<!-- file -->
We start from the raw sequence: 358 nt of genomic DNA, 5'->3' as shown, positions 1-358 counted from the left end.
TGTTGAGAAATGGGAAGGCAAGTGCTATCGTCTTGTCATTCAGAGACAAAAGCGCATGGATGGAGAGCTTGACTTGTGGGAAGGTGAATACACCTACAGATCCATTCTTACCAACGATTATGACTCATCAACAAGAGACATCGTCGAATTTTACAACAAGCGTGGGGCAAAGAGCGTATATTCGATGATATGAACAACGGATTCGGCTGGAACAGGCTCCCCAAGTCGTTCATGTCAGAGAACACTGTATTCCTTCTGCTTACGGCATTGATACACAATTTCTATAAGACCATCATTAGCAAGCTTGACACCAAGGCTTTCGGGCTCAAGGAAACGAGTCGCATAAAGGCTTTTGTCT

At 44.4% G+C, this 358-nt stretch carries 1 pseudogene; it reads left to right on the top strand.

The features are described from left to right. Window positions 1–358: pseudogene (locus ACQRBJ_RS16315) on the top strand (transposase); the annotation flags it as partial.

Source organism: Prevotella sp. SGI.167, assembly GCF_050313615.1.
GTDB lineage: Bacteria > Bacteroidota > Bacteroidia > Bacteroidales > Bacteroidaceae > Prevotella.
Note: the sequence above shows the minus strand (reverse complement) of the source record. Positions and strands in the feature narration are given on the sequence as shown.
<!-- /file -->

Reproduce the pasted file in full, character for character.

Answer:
We start from the raw sequence: 358 nt of genomic DNA, 5'->3' as shown, positions 1-358 counted from the left end.
TGTTGAGAAATGGGAAGGCAAGTGCTATCGTCTTGTCATTCAGAGACAAAAGCGCATGGATGGAGAGCTTGACTTGTGGGAAGGTGAATACACCTACAGATCCATTCTTACCAACGATTATGACTCATCAACAAGAGACATCGTCGAATTTTACAACAAGCGTGGGGCAAAGAGCGTATATTCGATGATATGAACAACGGATTCGGCTGGAACAGGCTCCCCAAGTCGTTCATGTCAGAGAACACTGTATTCCTTCTGCTTACGGCATTGATACACAATTTCTATAAGACCATCATTAGCAAGCTTGACACCAAGGCTTTCGGGCTCAAGGAAACGAGTCGCATAAAGGCTTTTGTCT

At 44.4% G+C, this 358-nt stretch carries 1 pseudogene; it reads left to right on the top strand.

The features are described from left to right. Window positions 1–358: pseudogene (locus ACQRBJ_RS16315) on the top strand (transposase); the annotation flags it as partial.

Source organism: Prevotella sp. SGI.167, assembly GCF_050313615.1.
GTDB lineage: Bacteria > Bacteroidota > Bacteroidia > Bacteroidales > Bacteroidaceae > Prevotella.
Note: the sequence above shows the minus strand (reverse complement) of the source record. Positions and strands in the feature narration are given on the sequence as shown.